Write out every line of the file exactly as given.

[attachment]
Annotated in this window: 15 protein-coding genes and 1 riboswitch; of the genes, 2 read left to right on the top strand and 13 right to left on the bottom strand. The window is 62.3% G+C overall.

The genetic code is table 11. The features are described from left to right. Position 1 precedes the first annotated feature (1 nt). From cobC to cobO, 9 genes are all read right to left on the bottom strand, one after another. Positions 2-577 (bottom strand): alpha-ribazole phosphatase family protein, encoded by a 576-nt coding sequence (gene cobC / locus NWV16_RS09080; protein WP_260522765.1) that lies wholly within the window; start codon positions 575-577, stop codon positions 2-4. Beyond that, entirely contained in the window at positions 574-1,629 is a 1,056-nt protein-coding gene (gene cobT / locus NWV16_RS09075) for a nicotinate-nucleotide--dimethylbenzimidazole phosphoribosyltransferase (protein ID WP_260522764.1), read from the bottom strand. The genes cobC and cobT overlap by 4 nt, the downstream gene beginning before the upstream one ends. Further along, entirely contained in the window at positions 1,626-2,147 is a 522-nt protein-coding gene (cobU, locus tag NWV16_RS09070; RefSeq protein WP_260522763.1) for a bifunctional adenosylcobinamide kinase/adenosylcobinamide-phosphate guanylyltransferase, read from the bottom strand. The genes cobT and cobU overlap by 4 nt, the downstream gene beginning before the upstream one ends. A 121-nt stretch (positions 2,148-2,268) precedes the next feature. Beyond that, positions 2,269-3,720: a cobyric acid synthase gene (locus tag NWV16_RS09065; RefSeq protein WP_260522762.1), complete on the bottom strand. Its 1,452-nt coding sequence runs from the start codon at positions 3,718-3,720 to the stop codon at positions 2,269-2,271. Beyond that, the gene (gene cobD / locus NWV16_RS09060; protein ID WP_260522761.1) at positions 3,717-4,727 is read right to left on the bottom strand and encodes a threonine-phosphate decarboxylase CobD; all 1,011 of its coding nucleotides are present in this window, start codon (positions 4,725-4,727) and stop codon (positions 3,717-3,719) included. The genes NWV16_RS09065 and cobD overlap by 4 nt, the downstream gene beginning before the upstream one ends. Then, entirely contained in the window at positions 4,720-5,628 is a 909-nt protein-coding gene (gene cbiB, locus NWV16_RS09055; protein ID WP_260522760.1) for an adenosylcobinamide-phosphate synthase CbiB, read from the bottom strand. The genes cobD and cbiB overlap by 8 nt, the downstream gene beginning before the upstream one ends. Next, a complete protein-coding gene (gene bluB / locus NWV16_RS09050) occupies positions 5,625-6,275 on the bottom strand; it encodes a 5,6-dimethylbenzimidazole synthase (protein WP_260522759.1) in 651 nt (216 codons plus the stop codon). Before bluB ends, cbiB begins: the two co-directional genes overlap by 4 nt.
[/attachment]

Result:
Annotated in this window: 15 protein-coding genes and 1 riboswitch; of the genes, 2 read left to right on the top strand and 13 right to left on the bottom strand. The window is 62.3% G+C overall.

The genetic code is table 11. The features are described from left to right. Position 1 precedes the first annotated feature (1 nt). From cobC to cobO, 9 genes are all read right to left on the bottom strand, one after another. Positions 2-577 (bottom strand): alpha-ribazole phosphatase family protein, encoded by a 576-nt coding sequence (gene cobC / locus NWV16_RS09080; protein WP_260522765.1) that lies wholly within the window; start codon positions 575-577, stop codon positions 2-4. Beyond that, entirely contained in the window at positions 574-1,629 is a 1,056-nt protein-coding gene (gene cobT / locus NWV16_RS09075) for a nicotinate-nucleotide--dimethylbenzimidazole phosphoribosyltransferase (protein ID WP_260522764.1), read from the bottom strand. The genes cobC and cobT overlap by 4 nt, the downstream gene beginning before the upstream one ends. Further along, entirely contained in the window at positions 1,626-2,147 is a 522-nt protein-coding gene (cobU, locus tag NWV16_RS09070; RefSeq protein WP_260522763.1) for a bifunctional adenosylcobinamide kinase/adenosylcobinamide-phosphate guanylyltransferase, read from the bottom strand. The genes cobT and cobU overlap by 4 nt, the downstream gene beginning before the upstream one ends. A 121-nt stretch (positions 2,148-2,268) precedes the next feature. Beyond that, positions 2,269-3,720: a cobyric acid synthase gene (locus tag NWV16_RS09065; RefSeq protein WP_260522762.1), complete on the bottom strand. Its 1,452-nt coding sequence runs from the start codon at positions 3,718-3,720 to the stop codon at positions 2,269-2,271. Beyond that, the gene (gene cobD / locus NWV16_RS09060; protein ID WP_260522761.1) at positions 3,717-4,727 is read right to left on the bottom strand and encodes a threonine-phosphate decarboxylase CobD; all 1,011 of its coding nucleotides are present in this window, start codon (positions 4,725-4,727) and stop codon (positions 3,717-3,719) included. The genes NWV16_RS09065 and cobD overlap by 4 nt, the downstream gene beginning before the upstream one ends. Then, entirely contained in the window at positions 4,720-5,628 is a 909-nt protein-coding gene (gene cbiB, locus NWV16_RS09055; protein ID WP_260522760.1) for an adenosylcobinamide-phosphate synthase CbiB, read from the bottom strand. The genes cobD and cbiB overlap by 8 nt, the downstream gene beginning before the upstream one ends. Next, a complete protein-coding gene (gene bluB / locus NWV16_RS09050) occupies positions 5,625-6,275 on the bottom strand; it encodes a 5,6-dimethylbenzimidazole synthase (protein WP_260522759.1) in 651 nt (216 codons plus the stop codon). Before bluB ends, cbiB begins: the two co-directional genes overlap by 4 nt.